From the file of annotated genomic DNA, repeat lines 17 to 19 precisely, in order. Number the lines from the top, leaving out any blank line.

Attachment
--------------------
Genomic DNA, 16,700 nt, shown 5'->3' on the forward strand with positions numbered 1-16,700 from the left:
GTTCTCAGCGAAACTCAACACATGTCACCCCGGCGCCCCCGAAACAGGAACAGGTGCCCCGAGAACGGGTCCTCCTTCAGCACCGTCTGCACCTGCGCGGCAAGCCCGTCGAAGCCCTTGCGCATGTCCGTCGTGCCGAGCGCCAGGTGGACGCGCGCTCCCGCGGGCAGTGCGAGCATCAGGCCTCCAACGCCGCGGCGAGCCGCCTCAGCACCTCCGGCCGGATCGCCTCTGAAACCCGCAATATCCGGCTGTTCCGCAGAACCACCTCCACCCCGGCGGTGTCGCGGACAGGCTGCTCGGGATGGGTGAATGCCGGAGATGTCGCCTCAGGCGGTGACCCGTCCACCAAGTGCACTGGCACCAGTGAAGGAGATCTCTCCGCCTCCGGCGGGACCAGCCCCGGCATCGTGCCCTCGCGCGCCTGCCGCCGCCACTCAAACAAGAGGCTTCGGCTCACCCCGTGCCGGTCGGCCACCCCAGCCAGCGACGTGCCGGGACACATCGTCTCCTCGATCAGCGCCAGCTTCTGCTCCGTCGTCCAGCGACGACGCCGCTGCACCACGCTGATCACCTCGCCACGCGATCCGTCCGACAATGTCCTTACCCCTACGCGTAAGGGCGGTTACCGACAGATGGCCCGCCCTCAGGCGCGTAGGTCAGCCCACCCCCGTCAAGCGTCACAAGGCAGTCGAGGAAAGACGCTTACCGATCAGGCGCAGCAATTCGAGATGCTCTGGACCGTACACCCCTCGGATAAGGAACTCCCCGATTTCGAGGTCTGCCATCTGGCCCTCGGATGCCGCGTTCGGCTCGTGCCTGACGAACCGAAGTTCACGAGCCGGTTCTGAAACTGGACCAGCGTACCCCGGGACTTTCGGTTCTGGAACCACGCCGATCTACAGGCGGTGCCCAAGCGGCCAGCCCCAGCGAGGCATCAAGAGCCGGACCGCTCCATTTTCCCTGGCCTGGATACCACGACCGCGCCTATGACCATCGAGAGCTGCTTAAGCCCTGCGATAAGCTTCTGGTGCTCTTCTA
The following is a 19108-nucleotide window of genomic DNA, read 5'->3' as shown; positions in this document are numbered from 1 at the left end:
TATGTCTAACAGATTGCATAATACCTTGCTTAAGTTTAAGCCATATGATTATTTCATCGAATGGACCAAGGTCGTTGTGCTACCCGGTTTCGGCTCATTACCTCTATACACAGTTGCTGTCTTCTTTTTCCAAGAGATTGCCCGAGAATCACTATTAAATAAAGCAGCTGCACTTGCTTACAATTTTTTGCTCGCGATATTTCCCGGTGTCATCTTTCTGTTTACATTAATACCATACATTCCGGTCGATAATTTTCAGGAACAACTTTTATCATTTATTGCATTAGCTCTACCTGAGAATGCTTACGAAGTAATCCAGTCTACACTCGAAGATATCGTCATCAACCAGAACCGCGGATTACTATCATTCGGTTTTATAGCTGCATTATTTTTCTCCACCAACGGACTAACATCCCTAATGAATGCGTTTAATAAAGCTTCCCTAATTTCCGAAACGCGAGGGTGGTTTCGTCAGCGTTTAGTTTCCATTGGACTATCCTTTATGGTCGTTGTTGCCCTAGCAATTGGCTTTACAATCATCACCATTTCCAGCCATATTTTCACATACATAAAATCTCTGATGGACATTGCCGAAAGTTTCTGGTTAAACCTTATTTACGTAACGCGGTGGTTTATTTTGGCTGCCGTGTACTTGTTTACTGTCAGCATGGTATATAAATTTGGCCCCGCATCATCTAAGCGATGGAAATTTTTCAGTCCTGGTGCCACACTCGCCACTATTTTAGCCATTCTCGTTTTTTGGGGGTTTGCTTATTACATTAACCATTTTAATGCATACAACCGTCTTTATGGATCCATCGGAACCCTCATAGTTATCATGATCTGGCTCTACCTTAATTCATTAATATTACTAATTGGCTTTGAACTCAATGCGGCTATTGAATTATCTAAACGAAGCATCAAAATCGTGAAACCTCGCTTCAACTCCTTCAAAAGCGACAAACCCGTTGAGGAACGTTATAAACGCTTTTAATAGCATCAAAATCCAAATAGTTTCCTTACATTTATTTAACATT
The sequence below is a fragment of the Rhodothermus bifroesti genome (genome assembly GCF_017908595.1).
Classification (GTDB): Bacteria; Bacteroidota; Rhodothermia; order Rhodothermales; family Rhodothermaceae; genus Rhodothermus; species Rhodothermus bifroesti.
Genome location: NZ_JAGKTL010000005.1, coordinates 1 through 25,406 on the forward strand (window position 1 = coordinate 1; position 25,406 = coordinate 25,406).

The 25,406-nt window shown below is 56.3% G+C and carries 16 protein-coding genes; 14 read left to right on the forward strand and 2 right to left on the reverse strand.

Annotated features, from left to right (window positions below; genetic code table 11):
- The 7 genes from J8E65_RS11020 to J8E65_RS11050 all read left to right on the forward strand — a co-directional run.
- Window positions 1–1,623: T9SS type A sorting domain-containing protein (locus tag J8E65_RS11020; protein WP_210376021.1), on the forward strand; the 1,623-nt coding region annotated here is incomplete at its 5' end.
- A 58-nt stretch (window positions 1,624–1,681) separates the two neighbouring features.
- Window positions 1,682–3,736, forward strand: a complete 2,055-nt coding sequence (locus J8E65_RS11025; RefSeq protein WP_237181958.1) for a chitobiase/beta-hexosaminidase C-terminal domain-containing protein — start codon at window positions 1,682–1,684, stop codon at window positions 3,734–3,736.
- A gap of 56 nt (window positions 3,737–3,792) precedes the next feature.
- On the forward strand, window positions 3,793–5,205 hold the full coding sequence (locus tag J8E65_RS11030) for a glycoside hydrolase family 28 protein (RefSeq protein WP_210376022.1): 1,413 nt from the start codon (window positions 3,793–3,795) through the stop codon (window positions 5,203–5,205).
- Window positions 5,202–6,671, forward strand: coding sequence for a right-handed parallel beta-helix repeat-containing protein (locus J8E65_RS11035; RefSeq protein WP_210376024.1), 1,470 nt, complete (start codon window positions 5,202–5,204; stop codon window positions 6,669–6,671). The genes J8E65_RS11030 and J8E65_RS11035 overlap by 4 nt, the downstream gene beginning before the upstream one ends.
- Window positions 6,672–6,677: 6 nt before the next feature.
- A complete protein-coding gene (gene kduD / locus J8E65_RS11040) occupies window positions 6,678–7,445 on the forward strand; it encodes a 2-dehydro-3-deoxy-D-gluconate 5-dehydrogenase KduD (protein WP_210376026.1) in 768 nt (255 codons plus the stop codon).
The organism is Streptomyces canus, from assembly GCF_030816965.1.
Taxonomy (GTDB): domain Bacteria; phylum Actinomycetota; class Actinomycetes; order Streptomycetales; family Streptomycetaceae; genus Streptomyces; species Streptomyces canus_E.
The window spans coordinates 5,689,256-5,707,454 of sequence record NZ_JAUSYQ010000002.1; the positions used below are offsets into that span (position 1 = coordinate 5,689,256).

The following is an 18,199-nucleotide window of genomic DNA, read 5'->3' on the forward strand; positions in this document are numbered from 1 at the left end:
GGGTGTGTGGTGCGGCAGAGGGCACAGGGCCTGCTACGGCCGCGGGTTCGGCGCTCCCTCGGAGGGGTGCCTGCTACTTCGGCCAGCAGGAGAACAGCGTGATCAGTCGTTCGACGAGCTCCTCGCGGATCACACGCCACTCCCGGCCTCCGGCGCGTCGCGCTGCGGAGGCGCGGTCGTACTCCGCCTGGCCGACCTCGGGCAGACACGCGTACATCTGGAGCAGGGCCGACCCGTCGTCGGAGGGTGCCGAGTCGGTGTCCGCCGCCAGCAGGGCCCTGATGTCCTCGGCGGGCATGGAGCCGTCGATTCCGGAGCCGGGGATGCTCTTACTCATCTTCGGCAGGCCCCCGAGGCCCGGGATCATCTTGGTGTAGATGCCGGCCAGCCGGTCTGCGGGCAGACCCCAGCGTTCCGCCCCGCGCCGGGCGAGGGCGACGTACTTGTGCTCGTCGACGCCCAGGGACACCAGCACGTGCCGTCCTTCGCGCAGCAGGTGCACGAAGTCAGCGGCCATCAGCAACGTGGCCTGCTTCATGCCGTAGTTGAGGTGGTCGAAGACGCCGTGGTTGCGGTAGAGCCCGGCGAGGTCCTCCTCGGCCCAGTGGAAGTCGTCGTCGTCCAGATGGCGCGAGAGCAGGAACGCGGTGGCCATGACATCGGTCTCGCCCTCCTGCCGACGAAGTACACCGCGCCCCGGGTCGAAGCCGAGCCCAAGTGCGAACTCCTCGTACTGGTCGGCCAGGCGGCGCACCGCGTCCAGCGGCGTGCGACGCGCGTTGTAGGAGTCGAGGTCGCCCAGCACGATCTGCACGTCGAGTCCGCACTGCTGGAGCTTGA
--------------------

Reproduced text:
- Window positions 6,672–6,677: 6 nt before the next feature.
- A complete protein-coding gene (gene kduD / locus J8E65_RS11040) occupies window positions 6,678–7,445 on the forward strand; it encodes a 2-dehydro-3-deoxy-D-gluconate 5-dehydrogenase KduD (protein WP_210376026.1) in 768 nt (255 codons plus the stop codon).
The organism is Streptomyces canus, from assembly GCF_030816965.1.